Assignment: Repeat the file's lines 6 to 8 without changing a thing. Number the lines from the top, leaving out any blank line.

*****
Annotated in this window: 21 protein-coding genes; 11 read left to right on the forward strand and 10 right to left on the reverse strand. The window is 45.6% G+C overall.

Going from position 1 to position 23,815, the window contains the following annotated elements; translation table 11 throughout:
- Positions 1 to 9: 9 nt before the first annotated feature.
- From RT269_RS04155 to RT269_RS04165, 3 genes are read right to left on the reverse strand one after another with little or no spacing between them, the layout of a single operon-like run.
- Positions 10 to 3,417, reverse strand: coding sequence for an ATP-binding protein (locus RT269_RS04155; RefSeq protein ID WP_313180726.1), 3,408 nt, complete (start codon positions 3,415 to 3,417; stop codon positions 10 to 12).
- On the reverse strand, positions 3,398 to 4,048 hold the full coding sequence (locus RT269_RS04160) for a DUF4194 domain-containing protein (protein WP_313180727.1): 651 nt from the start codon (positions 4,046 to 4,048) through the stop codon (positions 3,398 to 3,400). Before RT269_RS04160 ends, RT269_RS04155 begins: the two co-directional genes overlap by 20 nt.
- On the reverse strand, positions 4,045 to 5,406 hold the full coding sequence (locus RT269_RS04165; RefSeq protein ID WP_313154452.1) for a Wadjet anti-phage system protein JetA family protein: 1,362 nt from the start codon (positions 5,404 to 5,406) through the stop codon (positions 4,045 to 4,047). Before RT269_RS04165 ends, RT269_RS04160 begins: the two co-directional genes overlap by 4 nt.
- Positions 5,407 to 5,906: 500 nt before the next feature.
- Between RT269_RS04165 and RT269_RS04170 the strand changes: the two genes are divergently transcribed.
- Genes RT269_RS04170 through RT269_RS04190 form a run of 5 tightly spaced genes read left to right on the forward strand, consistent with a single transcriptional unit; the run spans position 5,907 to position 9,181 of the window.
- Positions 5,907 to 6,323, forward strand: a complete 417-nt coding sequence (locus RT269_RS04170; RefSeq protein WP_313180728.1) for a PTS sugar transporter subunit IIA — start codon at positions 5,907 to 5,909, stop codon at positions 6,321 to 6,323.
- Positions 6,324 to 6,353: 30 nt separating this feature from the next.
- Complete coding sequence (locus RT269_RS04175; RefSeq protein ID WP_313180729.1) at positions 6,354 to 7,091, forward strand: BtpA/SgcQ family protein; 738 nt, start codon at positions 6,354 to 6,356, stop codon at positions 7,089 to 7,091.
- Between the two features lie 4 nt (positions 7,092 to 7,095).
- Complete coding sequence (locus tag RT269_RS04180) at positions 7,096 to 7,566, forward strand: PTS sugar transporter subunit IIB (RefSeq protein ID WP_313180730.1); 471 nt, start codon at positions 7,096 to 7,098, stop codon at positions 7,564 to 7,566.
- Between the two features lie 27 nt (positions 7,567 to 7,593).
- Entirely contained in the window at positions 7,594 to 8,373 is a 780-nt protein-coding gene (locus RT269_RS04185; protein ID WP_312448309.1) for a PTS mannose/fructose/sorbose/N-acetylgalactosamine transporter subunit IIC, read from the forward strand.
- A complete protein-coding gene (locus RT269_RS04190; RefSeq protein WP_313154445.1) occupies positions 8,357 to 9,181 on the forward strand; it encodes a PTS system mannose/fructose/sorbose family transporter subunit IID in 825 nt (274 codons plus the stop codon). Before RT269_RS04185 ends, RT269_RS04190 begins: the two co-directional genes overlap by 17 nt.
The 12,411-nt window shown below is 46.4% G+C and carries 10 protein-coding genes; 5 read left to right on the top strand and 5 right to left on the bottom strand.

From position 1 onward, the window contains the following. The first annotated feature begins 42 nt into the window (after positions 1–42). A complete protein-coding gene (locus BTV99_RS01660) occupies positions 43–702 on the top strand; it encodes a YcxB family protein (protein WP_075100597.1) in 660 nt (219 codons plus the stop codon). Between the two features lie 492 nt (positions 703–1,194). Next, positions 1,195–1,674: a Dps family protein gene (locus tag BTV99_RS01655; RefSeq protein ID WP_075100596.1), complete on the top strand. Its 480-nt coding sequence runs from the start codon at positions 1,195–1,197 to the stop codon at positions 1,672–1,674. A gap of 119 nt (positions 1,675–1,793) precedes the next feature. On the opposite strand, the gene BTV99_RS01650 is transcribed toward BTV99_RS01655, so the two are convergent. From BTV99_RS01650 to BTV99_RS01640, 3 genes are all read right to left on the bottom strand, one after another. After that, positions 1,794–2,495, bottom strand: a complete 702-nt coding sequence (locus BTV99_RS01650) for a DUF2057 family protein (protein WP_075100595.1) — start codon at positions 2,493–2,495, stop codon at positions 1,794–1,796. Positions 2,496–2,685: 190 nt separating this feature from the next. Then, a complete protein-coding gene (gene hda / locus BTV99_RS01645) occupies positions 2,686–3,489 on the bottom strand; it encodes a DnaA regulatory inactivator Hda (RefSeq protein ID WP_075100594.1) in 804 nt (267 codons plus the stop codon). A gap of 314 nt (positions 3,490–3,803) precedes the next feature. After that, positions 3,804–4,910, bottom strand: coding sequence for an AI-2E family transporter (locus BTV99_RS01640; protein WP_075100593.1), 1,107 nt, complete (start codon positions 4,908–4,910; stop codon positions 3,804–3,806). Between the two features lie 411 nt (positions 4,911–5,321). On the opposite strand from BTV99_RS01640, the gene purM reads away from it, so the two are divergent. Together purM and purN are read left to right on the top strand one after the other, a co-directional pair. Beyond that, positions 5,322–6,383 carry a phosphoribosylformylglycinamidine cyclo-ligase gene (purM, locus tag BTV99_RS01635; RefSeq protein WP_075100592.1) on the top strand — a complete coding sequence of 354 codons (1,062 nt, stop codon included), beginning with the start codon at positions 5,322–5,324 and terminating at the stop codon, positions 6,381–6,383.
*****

- On the reverse strand, positions 3,398 to 4,048 hold the full coding sequence (locus RT269_RS04160) for a DUF4194 domain-containing protein (protein WP_313180727.1): 651 nt from the start codon (positions 4,046 to 4,048) through the stop codon (positions 3,398 to 3,400). Before RT269_RS04160 ends, RT269_RS04155 begins: the two co-directional genes overlap by 20 nt.
- On the reverse strand, positions 4,045 to 5,406 hold the full coding sequence (locus RT269_RS04165; RefSeq protein ID WP_313154452.1) for a Wadjet anti-phage system protein JetA family protein: 1,362 nt from the start codon (positions 5,404 to 5,406) through the stop codon (positions 4,045 to 4,047). Before RT269_RS04165 ends, RT269_RS04160 begins: the two co-directional genes overlap by 4 nt.
- Positions 5,407 to 5,906: 500 nt before the next feature.